The weekend opened up with a bloodletting at Anfield, where the anti-football of Liverpool is somehow winning them more matches than the football they played before then. When one of the commentators (or studio people, I don’t remember which) claimed Carragher’s opening challenge on Pienaar to be “fair,” with Atkinson doing nothing to disprove that theory, sending offs were to be expected. The Reds and Blues traded absolutely savage tackles all throughout the first half, capped by the dual insanity movement of Fellaini and Kyrgiakos. Both should have been sent off, though only the Greek was sent on his way, though the Belgian would also not take any further part. That, however, would be Everton’s undoing.
Mikel Arteta, no offense meant to the man, actually killed Everton dead. With all movements moving though him, Liverpool were allowed to shell up, stifling every Everton attack in the second half without really any problem. Meanwhile, Dirk Kuyt won the contest on a terrible header that was defended even worse. Anti-football won again, something that has to make the team they are playing today all the more nervous.
The next two hours saw Bolton and Fulham get away with theft (of the fan’s money), Pompey ship three goals to United by themselves, Burnley remember what it’s like to win a contest, Sunderland struggling to remember what a win feels like, Stoke out physical Blackburn, and City deciding to not play Hull, and come away shocked that they would lose to the Tigers.
After that, anti-football returned as Villa decided that trying to play Tottenham would do them no good, but getting a point would. Since they don’t have anyone named Kuyt to score a terrible goal, they left with a draw and Spurs seething in their wake.
No one looked at the Birmingham v Wolverhampton match with much luster, considering the later match had far more star power, potential, relevance and scandalous characters. In fact, neither did Birmingham as they went down early to Wolves and it took an injury and an old man off the bench to get the two goals back to win. Of course, after a short break, the real contest of note erupted.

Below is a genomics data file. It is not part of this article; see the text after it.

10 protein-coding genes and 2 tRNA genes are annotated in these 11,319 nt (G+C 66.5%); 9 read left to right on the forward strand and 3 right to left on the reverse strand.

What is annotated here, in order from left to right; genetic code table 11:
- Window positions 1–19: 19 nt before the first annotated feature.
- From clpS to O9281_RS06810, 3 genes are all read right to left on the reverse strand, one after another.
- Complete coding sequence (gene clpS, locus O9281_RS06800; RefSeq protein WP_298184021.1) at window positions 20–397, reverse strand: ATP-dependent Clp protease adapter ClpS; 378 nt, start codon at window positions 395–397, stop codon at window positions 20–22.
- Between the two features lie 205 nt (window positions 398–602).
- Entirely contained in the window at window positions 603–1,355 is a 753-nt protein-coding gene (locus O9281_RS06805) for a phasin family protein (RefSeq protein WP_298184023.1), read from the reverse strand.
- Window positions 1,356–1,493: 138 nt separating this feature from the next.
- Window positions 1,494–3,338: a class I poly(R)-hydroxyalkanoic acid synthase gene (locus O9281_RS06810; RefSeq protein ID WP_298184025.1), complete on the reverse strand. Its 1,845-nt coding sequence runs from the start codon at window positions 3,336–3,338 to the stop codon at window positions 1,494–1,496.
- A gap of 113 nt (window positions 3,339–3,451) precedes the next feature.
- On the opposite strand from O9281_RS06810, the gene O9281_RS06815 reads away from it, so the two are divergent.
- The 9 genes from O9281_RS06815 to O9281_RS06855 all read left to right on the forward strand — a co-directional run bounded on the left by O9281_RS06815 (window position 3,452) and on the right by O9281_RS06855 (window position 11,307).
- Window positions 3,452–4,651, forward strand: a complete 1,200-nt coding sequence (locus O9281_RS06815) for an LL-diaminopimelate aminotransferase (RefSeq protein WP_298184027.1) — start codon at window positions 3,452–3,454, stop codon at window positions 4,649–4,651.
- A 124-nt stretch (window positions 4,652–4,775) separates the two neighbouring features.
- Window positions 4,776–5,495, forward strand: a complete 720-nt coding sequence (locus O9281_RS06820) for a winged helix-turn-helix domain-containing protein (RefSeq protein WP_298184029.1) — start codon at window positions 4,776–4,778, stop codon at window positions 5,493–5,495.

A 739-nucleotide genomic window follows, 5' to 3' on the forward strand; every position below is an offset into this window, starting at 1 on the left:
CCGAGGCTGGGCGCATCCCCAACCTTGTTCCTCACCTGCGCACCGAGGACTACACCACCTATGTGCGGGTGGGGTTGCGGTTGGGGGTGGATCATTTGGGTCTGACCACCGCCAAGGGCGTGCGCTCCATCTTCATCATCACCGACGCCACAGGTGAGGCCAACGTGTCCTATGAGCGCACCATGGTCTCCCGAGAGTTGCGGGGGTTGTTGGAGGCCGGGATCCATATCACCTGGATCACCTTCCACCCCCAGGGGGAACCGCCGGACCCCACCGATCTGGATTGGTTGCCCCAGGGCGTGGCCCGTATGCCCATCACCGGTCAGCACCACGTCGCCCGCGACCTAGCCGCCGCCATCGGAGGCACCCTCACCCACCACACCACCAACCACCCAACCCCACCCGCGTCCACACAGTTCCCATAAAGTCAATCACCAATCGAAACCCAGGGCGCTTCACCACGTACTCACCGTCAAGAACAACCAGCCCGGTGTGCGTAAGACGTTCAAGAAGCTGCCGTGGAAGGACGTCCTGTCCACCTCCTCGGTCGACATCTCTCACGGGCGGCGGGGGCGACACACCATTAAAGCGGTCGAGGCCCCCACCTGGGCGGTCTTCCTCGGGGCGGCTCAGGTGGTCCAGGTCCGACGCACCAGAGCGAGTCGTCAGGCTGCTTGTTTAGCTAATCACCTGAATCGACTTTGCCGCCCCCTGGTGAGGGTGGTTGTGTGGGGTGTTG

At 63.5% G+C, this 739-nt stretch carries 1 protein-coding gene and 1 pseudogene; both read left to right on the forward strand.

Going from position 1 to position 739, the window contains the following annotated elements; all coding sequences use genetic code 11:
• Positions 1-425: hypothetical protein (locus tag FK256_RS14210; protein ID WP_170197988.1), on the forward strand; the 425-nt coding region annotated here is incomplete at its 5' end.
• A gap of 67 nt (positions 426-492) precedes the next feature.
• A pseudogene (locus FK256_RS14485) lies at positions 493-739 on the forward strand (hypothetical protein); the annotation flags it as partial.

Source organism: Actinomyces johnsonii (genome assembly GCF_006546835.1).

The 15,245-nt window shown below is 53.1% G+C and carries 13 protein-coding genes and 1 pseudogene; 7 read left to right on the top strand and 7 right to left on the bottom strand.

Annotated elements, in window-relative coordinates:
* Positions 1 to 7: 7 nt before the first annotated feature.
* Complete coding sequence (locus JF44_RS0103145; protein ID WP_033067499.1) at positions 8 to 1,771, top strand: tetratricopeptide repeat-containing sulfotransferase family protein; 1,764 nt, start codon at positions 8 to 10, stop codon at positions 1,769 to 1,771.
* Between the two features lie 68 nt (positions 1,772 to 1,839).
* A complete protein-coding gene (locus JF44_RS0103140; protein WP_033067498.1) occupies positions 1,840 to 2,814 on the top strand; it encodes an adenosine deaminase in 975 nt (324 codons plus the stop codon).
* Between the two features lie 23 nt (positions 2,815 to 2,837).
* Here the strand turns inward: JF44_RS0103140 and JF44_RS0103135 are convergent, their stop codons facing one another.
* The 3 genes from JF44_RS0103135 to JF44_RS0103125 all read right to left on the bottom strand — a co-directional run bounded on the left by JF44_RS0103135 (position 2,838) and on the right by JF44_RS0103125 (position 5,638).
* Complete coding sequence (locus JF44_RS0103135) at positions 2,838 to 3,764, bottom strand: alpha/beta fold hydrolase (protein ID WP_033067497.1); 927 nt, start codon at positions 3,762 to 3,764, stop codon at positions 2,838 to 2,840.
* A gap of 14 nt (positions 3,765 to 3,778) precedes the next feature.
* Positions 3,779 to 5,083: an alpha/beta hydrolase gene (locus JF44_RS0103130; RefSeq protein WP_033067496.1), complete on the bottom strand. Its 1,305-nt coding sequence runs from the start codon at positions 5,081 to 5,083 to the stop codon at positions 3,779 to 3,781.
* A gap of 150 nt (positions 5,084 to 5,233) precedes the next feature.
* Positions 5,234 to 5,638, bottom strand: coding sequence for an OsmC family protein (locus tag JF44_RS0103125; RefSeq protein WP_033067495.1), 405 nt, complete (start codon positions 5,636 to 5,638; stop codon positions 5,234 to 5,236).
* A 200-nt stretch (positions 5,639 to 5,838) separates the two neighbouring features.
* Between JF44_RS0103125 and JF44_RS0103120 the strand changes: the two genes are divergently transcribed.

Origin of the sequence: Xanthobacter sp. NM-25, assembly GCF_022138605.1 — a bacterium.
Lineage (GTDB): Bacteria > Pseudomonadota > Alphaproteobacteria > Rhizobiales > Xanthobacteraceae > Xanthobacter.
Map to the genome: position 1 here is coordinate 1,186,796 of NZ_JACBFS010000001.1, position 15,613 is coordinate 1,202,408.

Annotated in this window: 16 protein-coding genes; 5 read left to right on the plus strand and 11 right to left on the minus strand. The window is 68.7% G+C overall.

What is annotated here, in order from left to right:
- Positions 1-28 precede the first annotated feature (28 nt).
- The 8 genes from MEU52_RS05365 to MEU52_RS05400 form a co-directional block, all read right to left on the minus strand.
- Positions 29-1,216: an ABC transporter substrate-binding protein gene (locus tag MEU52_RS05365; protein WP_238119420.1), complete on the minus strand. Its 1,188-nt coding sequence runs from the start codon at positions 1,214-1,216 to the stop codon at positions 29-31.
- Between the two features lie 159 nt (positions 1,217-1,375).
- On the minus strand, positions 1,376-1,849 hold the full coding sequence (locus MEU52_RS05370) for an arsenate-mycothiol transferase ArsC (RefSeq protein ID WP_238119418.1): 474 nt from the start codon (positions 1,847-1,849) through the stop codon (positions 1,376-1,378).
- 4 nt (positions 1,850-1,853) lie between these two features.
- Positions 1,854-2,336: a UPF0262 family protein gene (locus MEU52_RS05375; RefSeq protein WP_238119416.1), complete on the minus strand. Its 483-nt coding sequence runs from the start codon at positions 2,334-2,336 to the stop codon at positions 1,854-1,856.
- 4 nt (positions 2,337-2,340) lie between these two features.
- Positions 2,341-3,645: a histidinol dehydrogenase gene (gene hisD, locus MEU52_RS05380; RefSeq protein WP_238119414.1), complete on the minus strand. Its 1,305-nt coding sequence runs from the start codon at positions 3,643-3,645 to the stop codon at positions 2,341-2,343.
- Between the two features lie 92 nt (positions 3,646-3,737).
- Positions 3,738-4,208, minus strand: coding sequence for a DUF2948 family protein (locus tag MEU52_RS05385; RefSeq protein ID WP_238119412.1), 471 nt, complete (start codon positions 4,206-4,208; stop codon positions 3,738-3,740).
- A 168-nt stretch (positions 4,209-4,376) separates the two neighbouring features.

Arsenal needed a win to stay in the title picture. Chelsea needed a win to retake the lead over United. The contest only needed about 25 minutes to be completed, as Chelsea hit Arsenal at their weakest: defending set pieces and defending the fast break. Drogba nabbed both while the defense yawned, waiting for the Arsenal onslaught that, well, never came. The lack of a physical presence (not to mention an out and out forward) is hurting Arsenal badly in the big contests. Go figure, of course, that they have Liverpool today.
City decided to not play Bolton this time, only they actually won the contest. Pompey needed six minutes added on in the end (not to mention two sending offs compared to their one) in order to draw Sunderland, who by now are surely blaming the beach ball as it has upset the football gods greatly. Wigan and Stoke played out a draw while Fulham got a reprieve in the form of Burnley at Craven Cottage. Actually, Burnley anywhere but Turf Moor is a welcome sight on anyone’s schedule.
This brings us to today. Wednesday has a potential blockbuster in Everton v Chelsea, two potential anti-football clinics in Arsenal v Liverpool and Villa v United, one probable Spurs heart attack at Wolves, another venomless Gianfranco Zola rant at home with Birmingham, and Blackburn v Hull just because they have to play, according to the schedule.
Then, of course, there is the horror that is…an empty Premier League weekend. (Okay, sort of empty)
The F.A. Cup fifth round takes the stage at the weekend, pitting Chelsea against the victims (administration candidates) Cardiff City, Southampton v Portsmouth (maybe), Derby County and Birmingham, Reading and WBA and City against Stoke to close the Saturday proceedings. Sunday features Bolton frustrating the ever-loving hell out of Tottenham, Fulham against Notts County and Administration Palace with Villa.
Of course, all this leads up to the return of some bigger tournaments, some well known guy against his well known former side (maybe two or three, who knows?) and more Tommy Smith.
God bless us, one and all, that Derek Rae gets to do most of the talking.
Tags: Arsenal, Aston Villa, Birmingham City, Blackburn Rovers, Bolton Wanderers, Burnley, Chelsea, Everton, Fulham, Hull City, Liverpool, Manchester City, Manchester United, Portsmouth, Premier League, Soccer, Stoke City, Sunderland, Tottenham Hotspur, West Ham United, Wigan Athletic, Wolverhampton Wanderers